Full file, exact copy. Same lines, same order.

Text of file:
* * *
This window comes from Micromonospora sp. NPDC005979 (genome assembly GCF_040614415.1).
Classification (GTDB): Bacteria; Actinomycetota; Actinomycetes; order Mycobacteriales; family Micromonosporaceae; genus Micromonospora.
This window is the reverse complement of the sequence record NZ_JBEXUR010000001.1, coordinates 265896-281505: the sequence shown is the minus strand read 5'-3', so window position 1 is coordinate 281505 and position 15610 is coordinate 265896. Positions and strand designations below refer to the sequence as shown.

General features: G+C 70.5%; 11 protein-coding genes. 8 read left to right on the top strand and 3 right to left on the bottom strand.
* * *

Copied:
This window comes from Micromonospora sp. NPDC005979 (genome assembly GCF_040614415.1).
Classification (GTDB): Bacteria; Actinomycetota; Actinomycetes; order Mycobacteriales; family Micromonosporaceae; genus Micromonospora.
This window is the reverse complement of the sequence record NZ_JBEXUR010000001.1, coordinates 265896-281505: the sequence shown is the minus strand read 5'-3', so window position 1 is coordinate 281505 and position 15610 is coordinate 265896. Positions and strand designations below refer to the sequence as shown.

General features: G+C 70.5%; 11 protein-coding genes. 8 read left to right on the top strand and 3 right to left on the bottom strand.